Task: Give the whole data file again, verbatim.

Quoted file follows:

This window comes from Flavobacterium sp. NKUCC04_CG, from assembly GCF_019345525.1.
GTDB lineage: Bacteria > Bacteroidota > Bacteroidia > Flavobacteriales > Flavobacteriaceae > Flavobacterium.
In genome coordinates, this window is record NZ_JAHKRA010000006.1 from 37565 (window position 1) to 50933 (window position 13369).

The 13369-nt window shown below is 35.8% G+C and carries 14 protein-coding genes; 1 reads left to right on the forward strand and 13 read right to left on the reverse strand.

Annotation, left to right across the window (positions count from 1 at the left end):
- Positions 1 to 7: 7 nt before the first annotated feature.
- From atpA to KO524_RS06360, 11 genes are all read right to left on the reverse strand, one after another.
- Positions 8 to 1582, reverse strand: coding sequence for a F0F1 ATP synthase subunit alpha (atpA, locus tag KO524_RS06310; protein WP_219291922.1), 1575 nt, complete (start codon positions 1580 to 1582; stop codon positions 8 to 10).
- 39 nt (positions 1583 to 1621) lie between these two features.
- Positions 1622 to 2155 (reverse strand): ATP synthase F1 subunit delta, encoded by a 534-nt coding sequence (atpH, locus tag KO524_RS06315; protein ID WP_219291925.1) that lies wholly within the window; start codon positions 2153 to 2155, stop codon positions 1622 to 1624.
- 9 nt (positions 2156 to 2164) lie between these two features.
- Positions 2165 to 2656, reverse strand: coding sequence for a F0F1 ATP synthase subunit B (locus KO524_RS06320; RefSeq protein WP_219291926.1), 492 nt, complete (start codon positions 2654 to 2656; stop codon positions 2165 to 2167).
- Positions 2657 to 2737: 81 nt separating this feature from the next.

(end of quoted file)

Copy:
This window comes from Flavobacterium sp. NKUCC04_CG, from assembly GCF_019345525.1.
GTDB lineage: Bacteria > Bacteroidota > Bacteroidia > Flavobacteriales > Flavobacteriaceae > Flavobacterium.
In genome coordinates, this window is record NZ_JAHKRA010000006.1 from 37565 (window position 1) to 50933 (window position 13369).

The 13369-nt window shown below is 35.8% G+C and carries 14 protein-coding genes; 1 reads left to right on the forward strand and 13 read right to left on the reverse strand.

Annotation, left to right across the window (positions count from 1 at the left end):
- Positions 1 to 7: 7 nt before the first annotated feature.
- From atpA to KO524_RS06360, 11 genes are all read right to left on the reverse strand, one after another.
- Positions 8 to 1582, reverse strand: coding sequence for a F0F1 ATP synthase subunit alpha (atpA, locus tag KO524_RS06310; protein WP_219291922.1), 1575 nt, complete (start codon positions 1580 to 1582; stop codon positions 8 to 10).
- 39 nt (positions 1583 to 1621) lie between these two features.
- Positions 1622 to 2155 (reverse strand): ATP synthase F1 subunit delta, encoded by a 534-nt coding sequence (atpH, locus tag KO524_RS06315; protein ID WP_219291925.1) that lies wholly within the window; start codon positions 2153 to 2155, stop codon positions 1622 to 1624.
- 9 nt (positions 2156 to 2164) lie between these two features.
- Positions 2165 to 2656, reverse strand: coding sequence for a F0F1 ATP synthase subunit B (locus KO524_RS06320; RefSeq protein WP_219291926.1), 492 nt, complete (start codon positions 2654 to 2656; stop codon positions 2165 to 2167).
- Positions 2657 to 2737: 81 nt separating this feature from the next.